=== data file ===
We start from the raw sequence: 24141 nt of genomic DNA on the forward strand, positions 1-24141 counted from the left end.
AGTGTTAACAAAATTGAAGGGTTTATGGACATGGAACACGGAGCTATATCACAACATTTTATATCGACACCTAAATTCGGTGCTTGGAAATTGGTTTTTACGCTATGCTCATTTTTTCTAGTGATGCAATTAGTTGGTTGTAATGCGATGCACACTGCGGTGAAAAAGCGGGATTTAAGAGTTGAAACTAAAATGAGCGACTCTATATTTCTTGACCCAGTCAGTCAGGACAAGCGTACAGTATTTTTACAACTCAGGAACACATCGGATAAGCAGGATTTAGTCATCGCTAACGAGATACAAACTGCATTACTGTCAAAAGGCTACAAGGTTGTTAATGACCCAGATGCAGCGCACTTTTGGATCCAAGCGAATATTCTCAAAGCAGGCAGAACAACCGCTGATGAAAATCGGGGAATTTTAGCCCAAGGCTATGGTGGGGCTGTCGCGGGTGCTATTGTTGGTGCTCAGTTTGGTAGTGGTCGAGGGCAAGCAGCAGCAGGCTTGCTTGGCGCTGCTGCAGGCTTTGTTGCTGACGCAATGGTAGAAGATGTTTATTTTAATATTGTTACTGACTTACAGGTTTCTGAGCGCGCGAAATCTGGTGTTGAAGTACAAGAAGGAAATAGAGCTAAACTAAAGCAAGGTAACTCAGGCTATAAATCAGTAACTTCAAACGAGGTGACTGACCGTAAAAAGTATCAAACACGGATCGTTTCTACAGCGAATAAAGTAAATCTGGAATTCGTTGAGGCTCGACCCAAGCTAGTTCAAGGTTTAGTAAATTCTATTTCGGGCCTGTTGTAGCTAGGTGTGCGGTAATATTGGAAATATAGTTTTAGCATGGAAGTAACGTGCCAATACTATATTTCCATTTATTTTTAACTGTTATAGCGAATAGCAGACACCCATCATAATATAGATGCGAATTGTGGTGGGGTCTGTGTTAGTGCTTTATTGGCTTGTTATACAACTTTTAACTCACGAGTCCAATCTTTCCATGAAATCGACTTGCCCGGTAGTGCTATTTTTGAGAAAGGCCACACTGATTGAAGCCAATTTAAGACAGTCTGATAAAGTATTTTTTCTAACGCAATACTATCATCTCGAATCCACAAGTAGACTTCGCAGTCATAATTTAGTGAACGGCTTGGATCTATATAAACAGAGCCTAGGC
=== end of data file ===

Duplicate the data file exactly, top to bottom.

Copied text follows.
We start from the raw sequence: 24141 nt of genomic DNA on the forward strand, positions 1-24141 counted from the left end.
AGTGTTAACAAAATTGAAGGGTTTATGGACATGGAACACGGAGCTATATCACAACATTTTATATCGACACCTAAATTCGGTGCTTGGAAATTGGTTTTTACGCTATGCTCATTTTTTCTAGTGATGCAATTAGTTGGTTGTAATGCGATGCACACTGCGGTGAAAAAGCGGGATTTAAGAGTTGAAACTAAAATGAGCGACTCTATATTTCTTGACCCAGTCAGTCAGGACAAGCGTACAGTATTTTTACAACTCAGGAACACATCGGATAAGCAGGATTTAGTCATCGCTAACGAGATACAAACTGCATTACTGTCAAAAGGCTACAAGGTTGTTAATGACCCAGATGCAGCGCACTTTTGGATCCAAGCGAATATTCTCAAAGCAGGCAGAACAACCGCTGATGAAAATCGGGGAATTTTAGCCCAAGGCTATGGTGGGGCTGTCGCGGGTGCTATTGTTGGTGCTCAGTTTGGTAGTGGTCGAGGGCAAGCAGCAGCAGGCTTGCTTGGCGCTGCTGCAGGCTTTGTTGCTGACGCAATGGTAGAAGATGTTTATTTTAATATTGTTACTGACTTACAGGTTTCTGAGCGCGCGAAATCTGGTGTTGAAGTACAAGAAGGAAATAGAGCTAAACTAAAGCAAGGTAACTCAGGCTATAAATCAGTAACTTCAAACGAGGTGACTGACCGTAAAAAGTATCAAACACGGATCGTTTCTACAGCGAATAAAGTAAATCTGGAATTCGTTGAGGCTCGACCCAAGCTAGTTCAAGGTTTAGTAAATTCTATTTCGGGCCTGTTGTAGCTAGGTGTGCGGTAATATTGGAAATATAGTTTTAGCATGGAAGTAACGTGCCAATACTATATTTCCATTTATTTTTAACTGTTATAGCGAATAGCAGACACCCATCATAATATAGATGCGAATTGTGGTGGGGTCTGTGTTAGTGCTTTATTGGCTTGTTATACAACTTTTAACTCACGAGTCCAATCTTTCCATGAAATCGACTTGCCCGGTAGTGCTATTTTTGAGAAAGGCCACACTGATTGAAGCCAATTTAAGACAGTCTGATAAAGTATTTTTTCTAACGCAATACTATCATCTCGAATCCACAAGTAGACTTCGCAGTCATAATTTAGTGAACGGCTTGGATCTATATAAACAGAGCCTAGGC